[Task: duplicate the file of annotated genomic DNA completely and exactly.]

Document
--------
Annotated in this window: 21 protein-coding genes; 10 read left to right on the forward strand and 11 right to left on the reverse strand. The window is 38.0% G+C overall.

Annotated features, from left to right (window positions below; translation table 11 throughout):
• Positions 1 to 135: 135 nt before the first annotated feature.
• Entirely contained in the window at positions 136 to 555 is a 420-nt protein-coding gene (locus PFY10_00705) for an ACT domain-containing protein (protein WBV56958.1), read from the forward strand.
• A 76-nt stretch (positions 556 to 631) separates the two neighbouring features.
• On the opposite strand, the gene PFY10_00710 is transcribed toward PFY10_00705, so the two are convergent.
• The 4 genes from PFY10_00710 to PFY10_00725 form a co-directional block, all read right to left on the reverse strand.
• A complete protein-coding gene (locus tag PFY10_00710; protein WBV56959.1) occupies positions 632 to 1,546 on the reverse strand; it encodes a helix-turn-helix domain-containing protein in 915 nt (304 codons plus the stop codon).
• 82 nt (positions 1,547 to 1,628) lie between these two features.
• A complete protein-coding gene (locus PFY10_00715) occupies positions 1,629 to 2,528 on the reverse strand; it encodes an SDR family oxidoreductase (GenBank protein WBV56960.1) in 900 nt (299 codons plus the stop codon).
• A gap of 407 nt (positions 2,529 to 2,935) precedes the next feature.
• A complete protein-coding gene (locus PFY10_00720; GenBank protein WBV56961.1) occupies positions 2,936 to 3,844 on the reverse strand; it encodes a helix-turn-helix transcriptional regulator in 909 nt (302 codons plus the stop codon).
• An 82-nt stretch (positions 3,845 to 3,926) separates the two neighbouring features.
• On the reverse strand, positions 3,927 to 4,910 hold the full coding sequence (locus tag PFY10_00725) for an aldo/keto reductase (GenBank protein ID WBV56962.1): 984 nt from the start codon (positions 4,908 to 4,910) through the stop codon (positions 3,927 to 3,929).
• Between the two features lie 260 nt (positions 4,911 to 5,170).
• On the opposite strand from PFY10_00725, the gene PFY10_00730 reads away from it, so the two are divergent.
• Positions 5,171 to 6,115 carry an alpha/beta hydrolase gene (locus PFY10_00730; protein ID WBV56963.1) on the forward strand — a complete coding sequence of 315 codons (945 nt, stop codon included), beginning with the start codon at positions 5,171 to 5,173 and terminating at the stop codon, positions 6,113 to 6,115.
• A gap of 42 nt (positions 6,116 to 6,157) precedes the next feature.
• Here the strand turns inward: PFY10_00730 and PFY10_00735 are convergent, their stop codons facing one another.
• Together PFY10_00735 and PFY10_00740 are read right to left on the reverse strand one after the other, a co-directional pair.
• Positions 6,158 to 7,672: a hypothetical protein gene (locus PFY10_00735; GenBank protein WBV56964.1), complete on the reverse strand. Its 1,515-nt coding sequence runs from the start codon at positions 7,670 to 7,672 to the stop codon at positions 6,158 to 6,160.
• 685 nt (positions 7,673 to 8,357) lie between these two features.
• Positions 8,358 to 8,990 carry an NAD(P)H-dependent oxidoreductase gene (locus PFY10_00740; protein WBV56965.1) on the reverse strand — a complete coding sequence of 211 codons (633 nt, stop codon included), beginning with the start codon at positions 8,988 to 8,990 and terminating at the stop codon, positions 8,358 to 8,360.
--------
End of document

Annotated in this window: 21 protein-coding genes; 10 read left to right on the forward strand and 11 right to left on the reverse strand. The window is 38.0% G+C overall.

Annotated features, from left to right (window positions below; translation table 11 throughout):
• Positions 1 to 135: 135 nt before the first annotated feature.
• Entirely contained in the window at positions 136 to 555 is a 420-nt protein-coding gene (locus PFY10_00705) for an ACT domain-containing protein (protein WBV56958.1), read from the forward strand.
• A 76-nt stretch (positions 556 to 631) separates the two neighbouring features.
• On the opposite strand, the gene PFY10_00710 is transcribed toward PFY10_00705, so the two are convergent.
• The 4 genes from PFY10_00710 to PFY10_00725 form a co-directional block, all read right to left on the reverse strand.
• A complete protein-coding gene (locus tag PFY10_00710; protein WBV56959.1) occupies positions 632 to 1,546 on the reverse strand; it encodes a helix-turn-helix domain-containing protein in 915 nt (304 codons plus the stop codon).
• 82 nt (positions 1,547 to 1,628) lie between these two features.
• A complete protein-coding gene (locus PFY10_00715) occupies positions 1,629 to 2,528 on the reverse strand; it encodes an SDR family oxidoreductase (GenBank protein WBV56960.1) in 900 nt (299 codons plus the stop codon).
• A gap of 407 nt (positions 2,529 to 2,935) precedes the next feature.
• A complete protein-coding gene (locus PFY10_00720; GenBank protein WBV56961.1) occupies positions 2,936 to 3,844 on the reverse strand; it encodes a helix-turn-helix transcriptional regulator in 909 nt (302 codons plus the stop codon).
• An 82-nt stretch (positions 3,845 to 3,926) separates the two neighbouring features.
• On the reverse strand, positions 3,927 to 4,910 hold the full coding sequence (locus tag PFY10_00725) for an aldo/keto reductase (GenBank protein ID WBV56962.1): 984 nt from the start codon (positions 4,908 to 4,910) through the stop codon (positions 3,927 to 3,929).
• Between the two features lie 260 nt (positions 4,911 to 5,170).
• On the opposite strand from PFY10_00725, the gene PFY10_00730 reads away from it, so the two are divergent.
• Positions 5,171 to 6,115 carry an alpha/beta hydrolase gene (locus PFY10_00730; protein ID WBV56963.1) on the forward strand — a complete coding sequence of 315 codons (945 nt, stop codon included), beginning with the start codon at positions 5,171 to 5,173 and terminating at the stop codon, positions 6,113 to 6,115.
• A gap of 42 nt (positions 6,116 to 6,157) precedes the next feature.
• Here the strand turns inward: PFY10_00730 and PFY10_00735 are convergent, their stop codons facing one another.
• Together PFY10_00735 and PFY10_00740 are read right to left on the reverse strand one after the other, a co-directional pair.
• Positions 6,158 to 7,672: a hypothetical protein gene (locus PFY10_00735; GenBank protein WBV56964.1), complete on the reverse strand. Its 1,515-nt coding sequence runs from the start codon at positions 7,670 to 7,672 to the stop codon at positions 6,158 to 6,160.
• 685 nt (positions 7,673 to 8,357) lie between these two features.
• Positions 8,358 to 8,990 carry an NAD(P)H-dependent oxidoreductase gene (locus PFY10_00740; protein WBV56965.1) on the reverse strand — a complete coding sequence of 211 codons (633 nt, stop codon included), beginning with the start codon at positions 8,988 to 8,990 and terminating at the stop codon, positions 8,358 to 8,360.